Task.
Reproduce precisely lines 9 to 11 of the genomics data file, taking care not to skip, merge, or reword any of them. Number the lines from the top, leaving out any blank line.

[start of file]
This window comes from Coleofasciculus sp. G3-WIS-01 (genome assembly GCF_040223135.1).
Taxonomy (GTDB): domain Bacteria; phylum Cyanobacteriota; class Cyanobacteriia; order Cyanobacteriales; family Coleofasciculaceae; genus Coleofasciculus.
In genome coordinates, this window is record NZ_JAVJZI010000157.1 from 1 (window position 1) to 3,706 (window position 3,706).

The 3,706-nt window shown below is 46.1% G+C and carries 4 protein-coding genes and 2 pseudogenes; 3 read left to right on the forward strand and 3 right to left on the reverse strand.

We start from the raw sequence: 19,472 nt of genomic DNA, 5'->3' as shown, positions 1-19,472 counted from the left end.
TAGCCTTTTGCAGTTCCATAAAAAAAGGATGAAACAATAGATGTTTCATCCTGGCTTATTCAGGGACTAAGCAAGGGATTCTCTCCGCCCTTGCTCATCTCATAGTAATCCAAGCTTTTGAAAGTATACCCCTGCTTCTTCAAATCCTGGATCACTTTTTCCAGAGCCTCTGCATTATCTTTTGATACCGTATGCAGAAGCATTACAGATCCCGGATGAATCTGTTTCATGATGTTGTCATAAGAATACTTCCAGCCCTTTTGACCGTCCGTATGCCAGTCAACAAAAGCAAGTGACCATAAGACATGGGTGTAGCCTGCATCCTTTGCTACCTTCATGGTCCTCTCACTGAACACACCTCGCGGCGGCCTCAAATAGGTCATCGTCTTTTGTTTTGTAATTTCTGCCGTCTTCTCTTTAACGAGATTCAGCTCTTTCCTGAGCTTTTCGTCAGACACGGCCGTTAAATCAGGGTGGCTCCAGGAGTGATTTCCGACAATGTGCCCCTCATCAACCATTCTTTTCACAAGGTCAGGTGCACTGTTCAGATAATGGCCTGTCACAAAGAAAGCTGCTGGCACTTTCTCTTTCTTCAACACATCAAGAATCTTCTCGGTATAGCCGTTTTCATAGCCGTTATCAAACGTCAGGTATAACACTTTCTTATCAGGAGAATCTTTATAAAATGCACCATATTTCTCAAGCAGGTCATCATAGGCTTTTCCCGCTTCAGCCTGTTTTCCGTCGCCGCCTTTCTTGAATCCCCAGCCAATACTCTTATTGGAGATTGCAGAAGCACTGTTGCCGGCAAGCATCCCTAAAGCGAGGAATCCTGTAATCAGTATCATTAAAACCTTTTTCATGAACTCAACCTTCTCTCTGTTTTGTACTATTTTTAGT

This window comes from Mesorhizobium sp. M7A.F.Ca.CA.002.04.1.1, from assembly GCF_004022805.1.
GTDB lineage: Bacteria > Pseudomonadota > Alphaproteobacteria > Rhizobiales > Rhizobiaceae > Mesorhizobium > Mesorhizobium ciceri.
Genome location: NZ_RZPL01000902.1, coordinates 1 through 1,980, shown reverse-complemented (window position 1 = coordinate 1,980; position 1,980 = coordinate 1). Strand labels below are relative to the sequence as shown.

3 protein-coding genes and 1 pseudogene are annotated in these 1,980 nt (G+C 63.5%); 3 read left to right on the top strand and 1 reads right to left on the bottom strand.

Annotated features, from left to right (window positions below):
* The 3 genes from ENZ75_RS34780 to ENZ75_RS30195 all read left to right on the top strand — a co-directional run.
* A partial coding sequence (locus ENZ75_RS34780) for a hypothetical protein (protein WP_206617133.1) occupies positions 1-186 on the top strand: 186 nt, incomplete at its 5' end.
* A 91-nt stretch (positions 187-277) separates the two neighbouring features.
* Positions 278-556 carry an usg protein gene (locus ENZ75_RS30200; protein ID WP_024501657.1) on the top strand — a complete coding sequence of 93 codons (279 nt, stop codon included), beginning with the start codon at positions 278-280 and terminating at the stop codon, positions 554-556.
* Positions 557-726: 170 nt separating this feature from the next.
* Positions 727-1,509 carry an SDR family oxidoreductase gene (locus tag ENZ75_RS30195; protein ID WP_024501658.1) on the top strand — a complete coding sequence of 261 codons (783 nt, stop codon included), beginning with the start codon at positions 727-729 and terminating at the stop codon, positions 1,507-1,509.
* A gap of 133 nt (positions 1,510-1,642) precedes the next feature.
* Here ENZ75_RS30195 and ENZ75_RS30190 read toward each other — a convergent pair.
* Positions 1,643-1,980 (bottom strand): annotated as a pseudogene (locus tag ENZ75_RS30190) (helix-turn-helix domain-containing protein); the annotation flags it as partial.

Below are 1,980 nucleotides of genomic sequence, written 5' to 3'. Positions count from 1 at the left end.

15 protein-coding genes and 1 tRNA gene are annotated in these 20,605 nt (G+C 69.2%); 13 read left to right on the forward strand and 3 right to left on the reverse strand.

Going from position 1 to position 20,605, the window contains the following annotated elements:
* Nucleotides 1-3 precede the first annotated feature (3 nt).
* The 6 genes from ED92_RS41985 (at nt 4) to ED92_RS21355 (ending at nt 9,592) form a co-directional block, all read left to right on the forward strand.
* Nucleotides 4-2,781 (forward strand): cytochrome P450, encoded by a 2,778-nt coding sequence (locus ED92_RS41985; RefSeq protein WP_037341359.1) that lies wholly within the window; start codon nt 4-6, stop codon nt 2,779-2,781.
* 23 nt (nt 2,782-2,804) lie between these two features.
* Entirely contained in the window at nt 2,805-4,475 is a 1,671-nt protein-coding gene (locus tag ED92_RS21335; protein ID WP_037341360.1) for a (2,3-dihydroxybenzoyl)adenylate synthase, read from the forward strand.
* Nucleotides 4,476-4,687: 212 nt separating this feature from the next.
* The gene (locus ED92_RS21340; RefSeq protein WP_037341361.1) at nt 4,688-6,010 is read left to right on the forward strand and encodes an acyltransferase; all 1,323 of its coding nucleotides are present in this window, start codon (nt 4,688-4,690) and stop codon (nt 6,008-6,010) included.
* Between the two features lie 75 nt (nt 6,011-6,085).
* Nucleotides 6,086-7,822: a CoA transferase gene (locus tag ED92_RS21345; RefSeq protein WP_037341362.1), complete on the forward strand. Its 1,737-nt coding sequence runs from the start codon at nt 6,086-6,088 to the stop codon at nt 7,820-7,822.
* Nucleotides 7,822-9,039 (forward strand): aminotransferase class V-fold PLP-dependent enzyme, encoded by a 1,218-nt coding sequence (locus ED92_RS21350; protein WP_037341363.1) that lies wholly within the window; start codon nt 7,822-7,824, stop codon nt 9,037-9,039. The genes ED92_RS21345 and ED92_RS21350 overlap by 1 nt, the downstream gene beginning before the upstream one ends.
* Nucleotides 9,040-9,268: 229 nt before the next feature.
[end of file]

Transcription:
Genome location: NZ_RZPL01000902.1, coordinates 1 through 1,980, shown reverse-complemented (window position 1 = coordinate 1,980; position 1,980 = coordinate 1). Strand labels below are relative to the sequence as shown.

3 protein-coding genes and 1 pseudogene are annotated in these 1,980 nt (G+C 63.5%); 3 read left to right on the top strand and 1 reads right to left on the bottom strand.

Annotated features, from left to right (window positions below):